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Racist murder—how British and French authorities let refugees drown in the Channel

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A new ITV programme and fresh evidence from France shows the authorities refused to help a boat of desperate refugees
Issue 2832
Supporting refugees. 50 protesters behind banners from Sheffield Stand Up To Racism and partners

Supporting refugees’ rights at a protest in Sheffield

Searing new evidence confirms that the Tories and their agents have blood on their hands for migrants drowning in the Channel.

Nearly a year ago on 24 November 2021 a flimsy rubber dinghy sank in the English Channel, killing at least 27 people, with five still missing and two survivors. They died because of racist laws that throw up barriers and deny safe entry to Britain for people fleeing war, repression, environmental collapse and poverty.

The policies of the French and British governments require callous enforcers, who must remove all thoughts of human sympathy and solidarity. A new ITV television documentary and fresh evidence from France underlines the callous unconcern that sentenced the migrants to death.

These latest accounts provide far more detail than any previous news source. 

Issa Mohammed, a Somali asylum seeker and one of the two survivors, provides a detailed testimony in the documentary. He said, “Children were screaming. All I could hear were the screams of children drowning. I saw dead bodies floating by my side. That’s when the horror kicked in.”

The French newspaper Le Monde last weekend published the details of communications between the dying refugees and the French coastguard at the Cross Gris-Nez regional office. Known as the Cross, it is supposed to coordinate rescues at sea.

The harrowing messages confirm that refugees repeatedly called for help while they were sinking, but both the British and French authorities refused help. Instead, they cynically tried to pass responsibility on to the other country’s forces.

The refugees transmitted their geolocation at least three times to the French emergency services. But they were abandoned, despite being reassured that help was coming or that they would soon be assisted by some other service.

The television programme includes an interview with a survivor. He said that as the dinghy entered the water there was fear but also hope. “Everyone on board had a life problem. Some like me had run away from wars. So I was happy, my dream of success and putting all my suffering behind me was about to come true,” he said.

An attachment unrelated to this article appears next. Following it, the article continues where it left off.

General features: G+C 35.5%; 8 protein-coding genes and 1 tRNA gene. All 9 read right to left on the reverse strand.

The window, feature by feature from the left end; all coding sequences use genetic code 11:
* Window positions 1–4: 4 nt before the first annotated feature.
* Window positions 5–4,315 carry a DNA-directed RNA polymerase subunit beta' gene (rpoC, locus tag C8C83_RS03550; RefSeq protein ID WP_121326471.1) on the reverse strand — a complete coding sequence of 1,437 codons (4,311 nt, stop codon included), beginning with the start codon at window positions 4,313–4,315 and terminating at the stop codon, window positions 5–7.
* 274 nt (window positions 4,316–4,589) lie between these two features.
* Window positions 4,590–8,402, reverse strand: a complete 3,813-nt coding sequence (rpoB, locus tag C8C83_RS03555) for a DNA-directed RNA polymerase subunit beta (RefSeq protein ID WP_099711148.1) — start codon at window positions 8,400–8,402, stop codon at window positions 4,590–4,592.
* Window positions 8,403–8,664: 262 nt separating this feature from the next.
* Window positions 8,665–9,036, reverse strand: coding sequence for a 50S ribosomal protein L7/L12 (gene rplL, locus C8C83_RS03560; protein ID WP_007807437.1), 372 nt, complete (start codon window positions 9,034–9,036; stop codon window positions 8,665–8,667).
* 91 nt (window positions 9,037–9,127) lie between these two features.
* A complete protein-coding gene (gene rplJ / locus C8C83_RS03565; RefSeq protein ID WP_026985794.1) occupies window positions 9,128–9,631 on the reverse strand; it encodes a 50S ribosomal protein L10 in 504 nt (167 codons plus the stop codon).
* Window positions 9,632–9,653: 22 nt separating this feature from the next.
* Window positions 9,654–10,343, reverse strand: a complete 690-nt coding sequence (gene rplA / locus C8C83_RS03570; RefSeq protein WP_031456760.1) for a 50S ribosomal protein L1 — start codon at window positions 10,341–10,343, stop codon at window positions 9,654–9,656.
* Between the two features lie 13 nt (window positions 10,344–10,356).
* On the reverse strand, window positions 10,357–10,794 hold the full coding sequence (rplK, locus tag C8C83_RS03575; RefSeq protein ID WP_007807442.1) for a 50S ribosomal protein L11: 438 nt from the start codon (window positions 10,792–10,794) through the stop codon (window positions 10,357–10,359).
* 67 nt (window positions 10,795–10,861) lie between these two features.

And then came terror and death.

1:48am: The first call. A refugee tells the French rescue service that there are 33 people on board a boat in the Channel that is going to sink.  The dinghy’s engine has stopped and efforts by the passengers to bail out the water from the dinghy also failed.

The operator tells him to send his geolocation by WhatsApp. Emergency services could hear the screams of people drowning. Passengers begged them to come, saying, “We are dying, come and get us.” The operator tells them that if they send their position, they will be sent a rescue boat.

It was a busy night for the Cross. One boat in particular “did not stop calling us that night”, shift supervisor Pauline M told police investigating the deaths. That was the boat that sank.

1:51am: A refugee phoned the Pas-de-Calais Samu emergency medical services, which transferred the call to the Cross. “Apparently, nothing’s really working on their boat anymore,” warned the Samu operator when transferring the call. The communication lasted nearly 14 minutes. “Please, please! We need help, please. Please help us,” the man onboard implored.

2:10am: The boat is still in French waters, people continue to call begging for help, the operator of the Cross tells them to keep calm and pretends help is coming. In fact, the Cross calls the English rescue services claiming that the boat is located “in their zone”.

2.44am: The British coastguard emailed—emailed, not spoke to— the French rescue service. It said it considered the boat was in French territorial waters as it could hear a continental ringtone on a passenger’s phone.